Artist Statement

My artwork examines multicultural identity through fragments of stereotypical and ritualized objects and actions. I rediscover and reinterpret what it means to be an American. I am interested in the recurring relevance of images, such as images of hands, like 40,000-year-old cave paintings of hand stencils and how similar they look to emoji hands. Clay is a material with its own connotations, and as a geographic marker, it represents a place and is as nomadic as we are. Clay is one of the few materials used today in the same way as in ancient civilizations.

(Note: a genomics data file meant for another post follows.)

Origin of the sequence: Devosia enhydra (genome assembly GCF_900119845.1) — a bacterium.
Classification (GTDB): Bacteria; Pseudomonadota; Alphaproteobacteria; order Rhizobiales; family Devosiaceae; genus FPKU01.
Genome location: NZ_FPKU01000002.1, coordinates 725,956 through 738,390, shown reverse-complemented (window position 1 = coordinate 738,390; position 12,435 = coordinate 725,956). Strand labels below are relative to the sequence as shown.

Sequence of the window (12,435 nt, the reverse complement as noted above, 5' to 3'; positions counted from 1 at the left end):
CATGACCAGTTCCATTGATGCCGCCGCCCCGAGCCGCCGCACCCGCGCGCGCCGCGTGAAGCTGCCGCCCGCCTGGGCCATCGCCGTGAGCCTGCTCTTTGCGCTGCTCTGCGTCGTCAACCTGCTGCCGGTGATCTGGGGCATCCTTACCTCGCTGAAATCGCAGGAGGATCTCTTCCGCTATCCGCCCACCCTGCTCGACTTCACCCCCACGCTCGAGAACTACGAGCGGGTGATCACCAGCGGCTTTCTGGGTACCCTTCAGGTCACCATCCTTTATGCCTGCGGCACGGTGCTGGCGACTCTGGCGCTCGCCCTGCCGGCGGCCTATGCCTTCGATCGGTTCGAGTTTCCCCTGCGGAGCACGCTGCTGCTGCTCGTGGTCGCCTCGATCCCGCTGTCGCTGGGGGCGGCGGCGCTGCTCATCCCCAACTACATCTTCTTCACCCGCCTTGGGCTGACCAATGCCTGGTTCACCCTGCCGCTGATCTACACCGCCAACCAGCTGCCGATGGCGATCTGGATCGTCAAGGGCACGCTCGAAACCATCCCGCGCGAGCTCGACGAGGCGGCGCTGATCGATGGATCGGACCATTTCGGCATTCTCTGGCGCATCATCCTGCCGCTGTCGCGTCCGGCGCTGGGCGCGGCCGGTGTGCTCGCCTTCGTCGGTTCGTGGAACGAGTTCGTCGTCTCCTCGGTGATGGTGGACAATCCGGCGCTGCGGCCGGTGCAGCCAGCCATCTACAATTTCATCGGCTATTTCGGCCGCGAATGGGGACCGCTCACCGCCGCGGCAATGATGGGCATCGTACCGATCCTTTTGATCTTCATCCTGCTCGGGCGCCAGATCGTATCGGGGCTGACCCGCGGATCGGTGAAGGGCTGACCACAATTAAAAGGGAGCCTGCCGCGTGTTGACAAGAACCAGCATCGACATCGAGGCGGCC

We breathe in the murky water of Southern California’s Inland Empire where the smog from Los Angeles is trapped and nestles into the valleys and blurs the mountains into memories, and the moon is barely a moon. A few old crows climb into the air on wind-blown stairs. I make work about how it still feels as if we don’t have a place to sit during lunchtime. About how the topography of our mountains line up with the topography of our faces. About how my abuelita speaks only Spanish. About how for Thanksgiving we eat lasagna and tamales. About how my brother wears the American flag button-down my dad wore when he was naturalized. About how wind and animals cross borders but sometimes people can’t. About how that double yellow line and linear horizon of thoughts move in the same patterns—their habits never changing—over a hill, next to a yard, into the house, covering couches and roaches. The Californian Pedestrian follows the road as public space. Vantage points of people driving, a conquistador on a horse, someone walking the desert, all projected on the mixing dirt. Writing like the cursive line that connects each letter of the current, I hope to display, to represent ambivalence, ambivalence or ambiguity of the issues or non-issues of decisions. Our ability to prefer one date over a date of the same size and color. The date farmers letting the dates dry one at a time, falling when they’re ready. When we’re ready to decide, and what makes us choose. To choose our vantage point of driving a car, riding a horse, walking a road. To follow the lines that wind in front and make the rules of public space safe. We all use napkins that are sewn to our hands, in the shape of our hands, and our seatbelts are made of the arms of our parents telling us, “You are the only sunflower that the sun follows.”